Cats Maine Coon

Published on October 15th, 2015 | by Debbie Martin


The Maine Coon

The Maine Coon is a cat which is famous for its huge size and friendly nature – it’s a gentle giant which is beloved of cat-owners the world over. But how exactly did such an unusual breed ever come to be? In this article, we’ll take a look and see if we can find out.

maine coonProfile: what is a Maine Coon?

Perhaps the best place to start with the Maine Coon is its famously voluminous proportions – we’re talking about a very big cat, here. In fact, some can grow so large that they tower over most dogs. Maine Coons come with a moderately-long fur coat, which creates the impression that they’re even larger than they actually are. These fur coats can be a variety of different colours, in a variety of different combinations – from tortoiseshell to tabby!

History: Where did the Maine Coon come from?

As with many pedigree breeds of cat, the clue is in the name: the Maine Coon’s roots lie in the American state of Maine. The specifics of the breed’s birth is not exactly known – and this gap in knowledge has led to all sorts of bizarre theories being concocted. One holds that Marie Antoinette tried to escape to the United States, and managed to load a Maine-bound ship with her collection of Turkish Angora cats before being summarily executed – and it’s from this feline cargo that the modern Maine Coon is descended. Another suggests that an Englishman called Charles Coon used to sail around with a ship full of long-haired kittens, which he would allow to mate with the local cats wherever he docked. A third holds that the Maine Coon is descended from the wild ancestors of bobcats – which would explain why the breed has those distinctive tufts above its ears.

Whatever the breed’s precise origins, it was not until the latter part of the 19th century that pedigree cat breeding began to grow more sophisticated. The state of Maine held a contest at Skowhegan Fair, in order to discover the “Maine State Champion Coon Cat”. The first formal cat show to take place in the US was held in Madison Square Garden in 1895. A handful of Maine Coons were entered here, one of which was Cosey, a tabby Maine Coon kitten who was awarded Best in Show. Everything, at this point, looked rosy for the breed.

But, like many other breeds of cat, a threat was on the horizon in the form of the long-haired breeds like the Persian and Angora from the East. The Maine Coon would, after World War One, begin to decline in popularity. This decline was so absolute that in the 1950s the breed was declared extinct! Breeders set up an organisation called the Central Maine Cat Club (CMCC) in the 50s, in an attempt to reverse this unfortunate trend. One of the key contributions of this group was the creation of the first written standards for the breed.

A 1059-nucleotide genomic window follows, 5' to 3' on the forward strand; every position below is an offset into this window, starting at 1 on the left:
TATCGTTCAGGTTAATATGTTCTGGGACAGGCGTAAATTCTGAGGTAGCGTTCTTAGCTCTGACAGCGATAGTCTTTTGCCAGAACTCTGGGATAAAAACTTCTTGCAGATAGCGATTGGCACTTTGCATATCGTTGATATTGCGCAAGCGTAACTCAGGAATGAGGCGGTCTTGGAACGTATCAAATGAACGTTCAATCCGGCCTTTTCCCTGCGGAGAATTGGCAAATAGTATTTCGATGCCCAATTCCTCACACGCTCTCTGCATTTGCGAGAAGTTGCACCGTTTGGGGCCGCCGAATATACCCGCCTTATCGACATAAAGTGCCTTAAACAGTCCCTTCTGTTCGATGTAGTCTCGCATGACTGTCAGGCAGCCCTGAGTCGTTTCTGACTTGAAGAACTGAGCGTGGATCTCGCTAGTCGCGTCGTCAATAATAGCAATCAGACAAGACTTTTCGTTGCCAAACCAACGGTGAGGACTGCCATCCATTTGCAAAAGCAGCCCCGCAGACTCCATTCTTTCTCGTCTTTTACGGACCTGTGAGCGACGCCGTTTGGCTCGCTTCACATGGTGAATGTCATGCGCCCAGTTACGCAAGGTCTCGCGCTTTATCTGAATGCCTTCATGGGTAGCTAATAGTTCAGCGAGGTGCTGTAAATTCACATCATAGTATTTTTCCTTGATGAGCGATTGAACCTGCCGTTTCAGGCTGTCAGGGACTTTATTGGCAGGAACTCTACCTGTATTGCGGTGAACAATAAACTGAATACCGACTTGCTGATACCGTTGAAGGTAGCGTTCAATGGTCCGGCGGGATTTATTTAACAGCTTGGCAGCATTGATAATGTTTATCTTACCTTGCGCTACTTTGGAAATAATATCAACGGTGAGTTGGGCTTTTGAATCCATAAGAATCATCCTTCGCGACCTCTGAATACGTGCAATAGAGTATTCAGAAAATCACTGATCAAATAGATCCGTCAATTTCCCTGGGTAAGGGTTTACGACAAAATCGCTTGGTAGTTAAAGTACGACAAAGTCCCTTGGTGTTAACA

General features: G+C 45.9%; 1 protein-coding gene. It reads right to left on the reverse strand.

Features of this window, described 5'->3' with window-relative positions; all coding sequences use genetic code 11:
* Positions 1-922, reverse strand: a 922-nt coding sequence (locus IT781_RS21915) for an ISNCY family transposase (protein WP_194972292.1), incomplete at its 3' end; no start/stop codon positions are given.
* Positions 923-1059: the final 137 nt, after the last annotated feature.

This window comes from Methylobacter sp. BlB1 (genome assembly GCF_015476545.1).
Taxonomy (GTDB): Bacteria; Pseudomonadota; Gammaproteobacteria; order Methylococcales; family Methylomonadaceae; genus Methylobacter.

Over the decades that followed, the breed enjoyed a huge resurgence – to the point that it was named the official cat for the state of Maine! The Breed would eventually arrive in Britain in the 1980s, where it is the fourth most popular pedigree breed according to the Governing Council of the Cat Fancy, a body set up to keep track of pedigree breeds in the UK.

Personality: What is a Maine Coon like to own?

Maine Coons have acquired a reputation for somewhat dog-like. This is owing not only to their considerable size, but also to their temperament. They are intelligent and obedient, to the point that they can be taught to do a few of the tricks that dogs can do, like walking on leads and playing fetch.

A Maine Coon craves affection in much the same way that most dogs do – for this reason, they aren’t overly fond of being left on their own for long periods of time. If you spend a lot of time away from the house, you might want to pair your Maine Coon with another animal, to stop them getting lonely.

Any Special Issues?

The Maine Coon has a reputation for heart trouble, owing to its propensity toward Hypertrophic Cardiomyopathy (HCM). This is a heart defect which is passed down from generation to generation. Those considering buying a Maine Coon might have heard horror stories involving sudden death.

For this reason it’s especially important that those considering a cat should check with the breeder before proceeding with the purchase: Have both of the parents been tested for the gene associated with HCM? If so, the breeder will be able to provide proof in the form of either a certificate or a test result.

One should also consider that Maine Coon will have appetites proportionate to their size – and so, if you’re considering buying one, make sure to account for this larger food bill in your budgeting!

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About the Author

Debbie Martin has worked at Beeston Animal Health for over five years, having previously worked as a nurse in equine and small animal practice. Although generally involved with aspects of marketing these days and putting her psychology degree to good use, she still has a great depth of up to date knowledge in all creatures great and small. Debbie lives at home with her partner and two children and spends much of her spare time looking after her horses, dogs and cats or at the home farm with the cows, sheep and turkeys.

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